http://www.ecfs.org/news.aspx?id=86

http://www.greeningschools.org/resources/view_cat_admin.cfm?id=70

http://www.nydailynews.com/ny_local/brooklyn/2009/05/14/2009-05-14_ps_6_breaks_ground_on_nyc_public_schools_first_green_roof_a_dream_of_teacher_who.html

http://www.peterli.com/spm/resources/articles/archive.php?article_id=590

okay... the list goes on, and I'm sure ya'll have probably read some of these, and posted one or two, but they're pretty interesting to see what others are doing.

LET'S ROCK THIS!

Tuesday, June 16, 2009

John Hancock Plaza Update

Hi All!

The John Hancock Plaza project is going well! We are also in the middle of receiving plans from the management company. We would like to improve this space with better seating arrangements, shaded areas, possibly a sustainable material for the stairs and fountain wall, possibly a living wall on each side of the fountain, and the list goes on!! The ideas are flowing and sketches are in the works.

Hope everyone is doing well!!

Peggy

John Hancock Team is: Anne Marie, Peggy, Michelle & YoungJi

PARK PROJECT UPDATE

Hey guys
Tiffiany and I are working on the park project and have decided on Jackson Park due toits location and history with Chicago. Jackson Park is a huge community park with several areas to for activities ans displays. It is also the site of Chicago's first World Fair and will be the site of the 100th year world fair celebration. Jackson Park has also been included in the plans for the Olympics. Tiffany and I have decided on the following:

We will produce 1-2 public spaces
One or both will include a fountain with an art structure incorporated
One will incorporate an area for dog activity
Our fountain will be interactive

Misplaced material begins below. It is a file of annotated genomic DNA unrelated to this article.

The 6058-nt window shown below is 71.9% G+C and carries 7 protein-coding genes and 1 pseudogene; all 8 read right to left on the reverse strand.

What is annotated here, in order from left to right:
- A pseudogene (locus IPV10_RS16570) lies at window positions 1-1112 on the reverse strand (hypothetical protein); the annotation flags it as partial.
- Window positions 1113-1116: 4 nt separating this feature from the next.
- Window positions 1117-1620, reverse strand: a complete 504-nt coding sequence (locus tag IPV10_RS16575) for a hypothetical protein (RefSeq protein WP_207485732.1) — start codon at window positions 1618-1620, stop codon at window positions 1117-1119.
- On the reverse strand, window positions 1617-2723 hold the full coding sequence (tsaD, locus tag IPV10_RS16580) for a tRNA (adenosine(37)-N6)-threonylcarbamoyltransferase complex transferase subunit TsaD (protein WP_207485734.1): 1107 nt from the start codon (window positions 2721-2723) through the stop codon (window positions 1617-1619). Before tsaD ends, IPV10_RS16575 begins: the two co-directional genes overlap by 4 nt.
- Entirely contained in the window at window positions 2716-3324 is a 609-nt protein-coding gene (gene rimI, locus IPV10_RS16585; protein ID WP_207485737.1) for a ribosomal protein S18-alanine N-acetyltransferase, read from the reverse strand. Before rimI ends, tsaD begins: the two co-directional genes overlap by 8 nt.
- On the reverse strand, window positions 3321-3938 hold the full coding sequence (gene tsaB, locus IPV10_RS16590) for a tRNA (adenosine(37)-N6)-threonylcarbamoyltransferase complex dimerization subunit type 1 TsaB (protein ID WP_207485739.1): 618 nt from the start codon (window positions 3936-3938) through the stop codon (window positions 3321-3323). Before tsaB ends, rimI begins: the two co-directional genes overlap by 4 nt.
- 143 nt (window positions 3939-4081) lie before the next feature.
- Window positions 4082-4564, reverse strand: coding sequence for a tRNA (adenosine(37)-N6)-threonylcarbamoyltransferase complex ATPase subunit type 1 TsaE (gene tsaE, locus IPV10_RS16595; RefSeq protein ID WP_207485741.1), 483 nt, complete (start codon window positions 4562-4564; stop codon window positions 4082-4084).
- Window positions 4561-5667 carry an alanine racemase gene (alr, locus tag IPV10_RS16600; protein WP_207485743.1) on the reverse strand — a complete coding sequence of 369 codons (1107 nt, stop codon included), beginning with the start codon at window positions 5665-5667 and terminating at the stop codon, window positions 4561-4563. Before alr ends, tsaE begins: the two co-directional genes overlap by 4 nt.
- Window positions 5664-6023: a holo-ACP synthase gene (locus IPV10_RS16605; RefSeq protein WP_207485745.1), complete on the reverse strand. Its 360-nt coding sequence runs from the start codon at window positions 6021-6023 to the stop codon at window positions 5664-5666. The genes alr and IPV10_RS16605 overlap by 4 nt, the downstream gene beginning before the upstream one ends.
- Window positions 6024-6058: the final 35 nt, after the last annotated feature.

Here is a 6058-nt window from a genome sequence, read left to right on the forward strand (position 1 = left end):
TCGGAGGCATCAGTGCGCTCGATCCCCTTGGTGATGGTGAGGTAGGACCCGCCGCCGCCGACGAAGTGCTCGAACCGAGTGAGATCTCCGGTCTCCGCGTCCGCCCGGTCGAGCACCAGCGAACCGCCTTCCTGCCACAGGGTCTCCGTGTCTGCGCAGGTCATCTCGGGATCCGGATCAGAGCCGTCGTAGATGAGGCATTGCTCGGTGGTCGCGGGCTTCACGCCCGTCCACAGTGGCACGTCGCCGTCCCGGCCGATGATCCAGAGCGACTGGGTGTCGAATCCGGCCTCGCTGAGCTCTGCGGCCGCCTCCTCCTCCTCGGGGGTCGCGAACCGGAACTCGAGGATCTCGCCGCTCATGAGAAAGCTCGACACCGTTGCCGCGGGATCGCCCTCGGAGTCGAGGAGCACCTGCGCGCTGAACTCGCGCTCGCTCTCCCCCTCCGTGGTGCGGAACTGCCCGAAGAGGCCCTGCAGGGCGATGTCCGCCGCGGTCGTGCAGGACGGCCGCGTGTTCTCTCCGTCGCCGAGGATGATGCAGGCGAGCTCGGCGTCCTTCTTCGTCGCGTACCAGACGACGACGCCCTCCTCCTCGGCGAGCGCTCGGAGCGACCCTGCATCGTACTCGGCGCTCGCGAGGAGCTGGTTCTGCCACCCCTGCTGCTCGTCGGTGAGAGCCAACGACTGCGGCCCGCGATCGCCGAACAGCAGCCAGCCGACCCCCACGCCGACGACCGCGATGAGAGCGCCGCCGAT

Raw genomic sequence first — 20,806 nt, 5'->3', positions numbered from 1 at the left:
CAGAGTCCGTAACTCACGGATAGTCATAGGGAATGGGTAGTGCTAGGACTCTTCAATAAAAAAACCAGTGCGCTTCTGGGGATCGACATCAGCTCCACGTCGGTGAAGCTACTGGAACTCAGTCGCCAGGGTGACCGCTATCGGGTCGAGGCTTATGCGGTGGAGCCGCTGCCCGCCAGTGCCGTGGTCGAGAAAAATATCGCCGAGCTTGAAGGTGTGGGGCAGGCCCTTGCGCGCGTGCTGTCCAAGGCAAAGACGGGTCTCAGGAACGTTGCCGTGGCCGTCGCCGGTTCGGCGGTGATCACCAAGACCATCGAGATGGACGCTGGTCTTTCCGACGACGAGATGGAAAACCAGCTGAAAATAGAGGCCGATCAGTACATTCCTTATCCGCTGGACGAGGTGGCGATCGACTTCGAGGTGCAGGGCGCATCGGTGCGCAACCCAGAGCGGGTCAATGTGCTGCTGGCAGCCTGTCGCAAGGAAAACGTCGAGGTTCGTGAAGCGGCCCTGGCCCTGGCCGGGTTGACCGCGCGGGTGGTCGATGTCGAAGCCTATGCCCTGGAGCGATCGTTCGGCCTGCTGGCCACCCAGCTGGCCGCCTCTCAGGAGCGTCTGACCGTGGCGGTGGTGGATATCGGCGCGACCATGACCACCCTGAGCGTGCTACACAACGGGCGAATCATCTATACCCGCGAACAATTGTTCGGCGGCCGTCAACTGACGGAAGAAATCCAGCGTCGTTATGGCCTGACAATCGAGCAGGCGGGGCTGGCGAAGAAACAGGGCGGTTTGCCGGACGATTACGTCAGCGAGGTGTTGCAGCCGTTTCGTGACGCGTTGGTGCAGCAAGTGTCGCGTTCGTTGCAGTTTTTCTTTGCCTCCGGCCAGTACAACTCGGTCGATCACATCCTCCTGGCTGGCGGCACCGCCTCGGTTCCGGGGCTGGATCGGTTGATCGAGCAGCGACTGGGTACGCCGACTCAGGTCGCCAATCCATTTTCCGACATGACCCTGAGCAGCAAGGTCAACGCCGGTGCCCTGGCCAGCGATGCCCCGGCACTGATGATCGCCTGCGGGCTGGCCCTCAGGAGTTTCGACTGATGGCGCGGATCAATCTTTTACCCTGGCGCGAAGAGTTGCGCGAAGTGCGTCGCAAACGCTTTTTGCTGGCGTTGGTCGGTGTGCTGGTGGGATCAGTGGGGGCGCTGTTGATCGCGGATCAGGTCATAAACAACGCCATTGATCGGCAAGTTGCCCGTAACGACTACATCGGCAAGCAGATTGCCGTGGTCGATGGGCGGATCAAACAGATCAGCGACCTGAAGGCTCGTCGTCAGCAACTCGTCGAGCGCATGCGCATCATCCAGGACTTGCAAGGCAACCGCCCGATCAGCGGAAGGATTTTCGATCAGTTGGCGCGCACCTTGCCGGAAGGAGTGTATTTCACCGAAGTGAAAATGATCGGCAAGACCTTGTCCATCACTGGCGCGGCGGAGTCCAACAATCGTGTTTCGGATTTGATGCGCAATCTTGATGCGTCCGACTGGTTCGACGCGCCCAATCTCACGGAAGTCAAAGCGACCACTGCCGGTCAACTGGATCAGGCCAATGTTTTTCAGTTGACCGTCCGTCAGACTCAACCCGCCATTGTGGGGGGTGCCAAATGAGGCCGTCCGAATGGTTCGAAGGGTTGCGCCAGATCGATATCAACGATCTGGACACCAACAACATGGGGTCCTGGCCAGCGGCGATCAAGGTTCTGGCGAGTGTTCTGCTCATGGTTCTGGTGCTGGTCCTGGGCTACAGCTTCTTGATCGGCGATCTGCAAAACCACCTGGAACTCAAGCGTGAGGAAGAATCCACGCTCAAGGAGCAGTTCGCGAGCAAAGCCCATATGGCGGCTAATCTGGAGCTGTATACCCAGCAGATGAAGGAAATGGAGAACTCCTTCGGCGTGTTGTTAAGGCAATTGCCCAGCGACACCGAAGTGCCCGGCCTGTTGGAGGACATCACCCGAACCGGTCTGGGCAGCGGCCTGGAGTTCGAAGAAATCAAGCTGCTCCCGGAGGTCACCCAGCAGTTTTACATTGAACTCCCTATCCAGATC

We will try to base the fountain structure and sculpture off a World Fair or Olympic theme possible for attractions

We are now in the process of obtaining plans and pics of the park which will include
the original park before ots expansion and getting more detailed pics of the current park today........look for more pic soon.

Friday, June 12, 2009

Worth the look at these Green spaces

http://ngm.nationalgeographic.com/2009/05/green-roofs/cook-photography

Direction, Goals, Deadlines!!!!

Hello Everyone,

Today in class we discussed.....

-Meeting in two weeks, June 26th

During these two weeks you should be meeting with your small group and developing your space. We will have a pin up on Friday June 26th and would like to see:

Pictures, Sketches, Renderings (of any sort), concept statement etc..

On June 26th be prepared to present to the class the whole concept and direction of your space. Tweeking can be done after but this is the time to receive feedback and suggestions.

The week after June 26th will be for FINALIZING your space. Although we are not meeting on July 3rd, this date will be a deadline for sumbitting your final presentation elements to Sarah and Peggy to format for the Gallery.

July 10th is our goal for the final project! Let's try to make it!!!

If you were unable to make it to class today please contact one of us or your small group to get caught up and know your next step.

As of today, update on small groups:


Parking Garage: Tiffany & Laura
School: Chelsey & Mary
Park: Ava & Tiffany
John Hancock: Anne Marie & Peggy (Michelle & YoungJi ?)
Residential Garage & Rooftops: Sarah


History of Piazzas: Tiffany & Laura
Documenting Project for Gallery: Peggy & Sarah

Thank you and Have a great Weekend!!

Hi Guys

I'm really sorry that I missed class again this week..
I took cold medicine last night and I couldn't wake up.. I guess I didn't hear my alram.
I promise not to make this mistake again.... I'm really sorry. 
and I don't mind going to school right now but then it's gonna take about at least 30 min to get there so by then, i think it's too late. 
anyway, Im guessing someone will post the class discussion?
I will check this blog and I'll do whatever I'll need to do going forward. 
and, I was gonna say today, since we have (I think) enough information about green roof,
i think it's time for us to start designing our space.. I don't know if you guyes already talked about this or not.. but I'll see the space and start thinking about what will go on the space and stuff..
So.. yea. I'll see what's up on the blog later and do my work! 
sorry guys 

 

WHY CHICAGO NEEDS GREAT PLACES ARTICLE

Hey Ladies,